When I was invited to speak about the UK’s integrated care journey at Finland’s Medical Congress in Oulu, I thought it might be more helpful if they were presenting about their model rather than the other way around. Finland is at the forefront of efforts to integrate health and social care.
This Nordic country is at the cutting edge of attempts across Europe to combat the inefficiencies and duplication of providing care through separate professional “silos”. Though it was clear there are strong parallels between Finland and England: the inability of our two systems to legislate effectively for reform and the struggle we all face to manage demand for healthcare as our societies age.
Earlier this year, Finland’s government resigned over failed healthcare reform. Like many developed nations, Finland has an ageing population that is putting financial pressure on its social welfare systems. In 2018, those aged 65 or over made up 21.4% of Finland's population, the joint fourth highest in Europe alongside Germany — with only Portugal, Greece, and Italy having a higher proportion 1. As we move into a new decade, Europe and developed nations will have no choice but to grapple with the reality of what it will mean to become an integrated system. There is no alternative.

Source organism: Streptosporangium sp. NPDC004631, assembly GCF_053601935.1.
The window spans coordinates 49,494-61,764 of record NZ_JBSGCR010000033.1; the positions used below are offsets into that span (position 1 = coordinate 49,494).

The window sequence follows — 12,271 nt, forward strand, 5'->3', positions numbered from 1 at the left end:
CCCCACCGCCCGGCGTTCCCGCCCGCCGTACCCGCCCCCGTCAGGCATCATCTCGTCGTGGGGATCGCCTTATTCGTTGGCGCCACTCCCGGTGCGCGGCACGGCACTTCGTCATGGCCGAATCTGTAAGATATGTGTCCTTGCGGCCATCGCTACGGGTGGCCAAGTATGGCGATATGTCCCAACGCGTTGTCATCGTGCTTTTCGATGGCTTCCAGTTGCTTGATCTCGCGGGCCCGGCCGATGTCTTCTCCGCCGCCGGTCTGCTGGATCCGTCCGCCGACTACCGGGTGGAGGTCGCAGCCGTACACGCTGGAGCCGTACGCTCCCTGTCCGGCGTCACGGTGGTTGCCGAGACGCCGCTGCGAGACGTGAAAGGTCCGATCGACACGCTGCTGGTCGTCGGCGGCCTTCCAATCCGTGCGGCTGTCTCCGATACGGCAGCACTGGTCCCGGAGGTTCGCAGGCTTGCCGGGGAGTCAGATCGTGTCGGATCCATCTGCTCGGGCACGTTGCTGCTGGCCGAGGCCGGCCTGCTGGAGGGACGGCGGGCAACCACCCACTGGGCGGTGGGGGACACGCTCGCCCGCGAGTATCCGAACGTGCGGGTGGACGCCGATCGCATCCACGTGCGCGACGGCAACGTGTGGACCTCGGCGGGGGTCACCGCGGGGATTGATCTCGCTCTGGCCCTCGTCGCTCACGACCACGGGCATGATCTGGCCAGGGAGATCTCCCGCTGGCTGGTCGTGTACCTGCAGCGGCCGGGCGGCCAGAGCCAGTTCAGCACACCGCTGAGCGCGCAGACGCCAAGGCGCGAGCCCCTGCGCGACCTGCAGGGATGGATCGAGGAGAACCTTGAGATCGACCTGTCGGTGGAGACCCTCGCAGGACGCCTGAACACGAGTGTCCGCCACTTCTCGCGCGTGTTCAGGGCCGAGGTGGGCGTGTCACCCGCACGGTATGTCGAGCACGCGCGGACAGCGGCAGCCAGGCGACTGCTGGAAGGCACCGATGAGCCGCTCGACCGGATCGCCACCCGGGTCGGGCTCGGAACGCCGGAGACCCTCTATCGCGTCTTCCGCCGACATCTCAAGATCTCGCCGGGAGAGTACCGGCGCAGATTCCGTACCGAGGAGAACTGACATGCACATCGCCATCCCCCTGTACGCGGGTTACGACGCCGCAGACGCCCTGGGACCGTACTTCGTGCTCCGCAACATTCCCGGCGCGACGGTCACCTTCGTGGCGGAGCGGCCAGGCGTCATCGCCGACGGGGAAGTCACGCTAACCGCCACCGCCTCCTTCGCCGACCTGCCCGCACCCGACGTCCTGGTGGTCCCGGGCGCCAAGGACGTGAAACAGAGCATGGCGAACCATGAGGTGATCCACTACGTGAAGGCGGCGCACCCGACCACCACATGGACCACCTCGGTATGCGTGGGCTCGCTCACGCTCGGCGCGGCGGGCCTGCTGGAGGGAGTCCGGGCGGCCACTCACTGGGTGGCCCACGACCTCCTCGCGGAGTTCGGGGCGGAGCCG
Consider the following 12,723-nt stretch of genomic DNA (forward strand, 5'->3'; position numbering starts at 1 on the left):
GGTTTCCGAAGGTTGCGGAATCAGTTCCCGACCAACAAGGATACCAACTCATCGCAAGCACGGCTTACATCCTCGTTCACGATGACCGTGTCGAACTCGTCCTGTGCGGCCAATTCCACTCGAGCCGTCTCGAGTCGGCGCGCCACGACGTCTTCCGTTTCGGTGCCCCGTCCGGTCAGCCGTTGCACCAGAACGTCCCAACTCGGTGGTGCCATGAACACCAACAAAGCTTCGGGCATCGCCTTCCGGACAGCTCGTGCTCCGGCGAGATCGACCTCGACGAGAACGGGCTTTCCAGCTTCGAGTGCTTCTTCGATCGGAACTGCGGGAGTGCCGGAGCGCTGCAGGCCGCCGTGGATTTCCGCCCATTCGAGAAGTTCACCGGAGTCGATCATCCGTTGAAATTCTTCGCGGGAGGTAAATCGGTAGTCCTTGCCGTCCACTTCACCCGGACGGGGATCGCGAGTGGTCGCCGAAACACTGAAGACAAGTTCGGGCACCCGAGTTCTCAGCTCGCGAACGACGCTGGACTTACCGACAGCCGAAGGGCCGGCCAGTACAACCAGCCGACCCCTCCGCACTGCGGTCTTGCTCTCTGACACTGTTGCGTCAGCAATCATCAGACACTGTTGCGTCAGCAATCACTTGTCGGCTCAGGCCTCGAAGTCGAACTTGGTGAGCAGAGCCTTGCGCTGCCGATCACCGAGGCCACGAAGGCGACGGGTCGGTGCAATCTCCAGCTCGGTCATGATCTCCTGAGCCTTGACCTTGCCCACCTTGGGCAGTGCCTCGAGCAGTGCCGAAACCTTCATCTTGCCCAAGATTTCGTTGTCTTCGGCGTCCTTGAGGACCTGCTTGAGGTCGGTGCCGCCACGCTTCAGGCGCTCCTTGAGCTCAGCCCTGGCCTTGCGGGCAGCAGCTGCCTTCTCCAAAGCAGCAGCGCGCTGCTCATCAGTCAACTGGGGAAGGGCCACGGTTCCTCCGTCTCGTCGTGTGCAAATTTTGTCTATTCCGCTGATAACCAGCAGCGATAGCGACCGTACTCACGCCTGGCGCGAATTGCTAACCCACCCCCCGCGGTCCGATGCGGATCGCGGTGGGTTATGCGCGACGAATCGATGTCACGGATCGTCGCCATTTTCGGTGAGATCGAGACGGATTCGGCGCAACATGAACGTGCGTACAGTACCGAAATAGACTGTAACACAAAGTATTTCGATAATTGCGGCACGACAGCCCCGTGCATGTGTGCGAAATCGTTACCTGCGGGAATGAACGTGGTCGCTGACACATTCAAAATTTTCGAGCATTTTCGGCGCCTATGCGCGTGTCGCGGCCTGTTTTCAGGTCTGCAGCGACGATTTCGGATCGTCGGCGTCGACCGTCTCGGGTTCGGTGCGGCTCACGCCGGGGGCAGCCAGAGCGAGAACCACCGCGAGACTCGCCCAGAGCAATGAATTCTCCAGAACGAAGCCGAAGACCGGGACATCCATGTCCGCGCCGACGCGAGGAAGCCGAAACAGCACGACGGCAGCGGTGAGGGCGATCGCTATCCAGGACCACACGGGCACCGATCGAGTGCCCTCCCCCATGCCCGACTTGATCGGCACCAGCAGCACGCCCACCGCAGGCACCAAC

Conference: Medicongress, Oulu, Finland, 1-2 October 2019
- 1. Eurostat ↑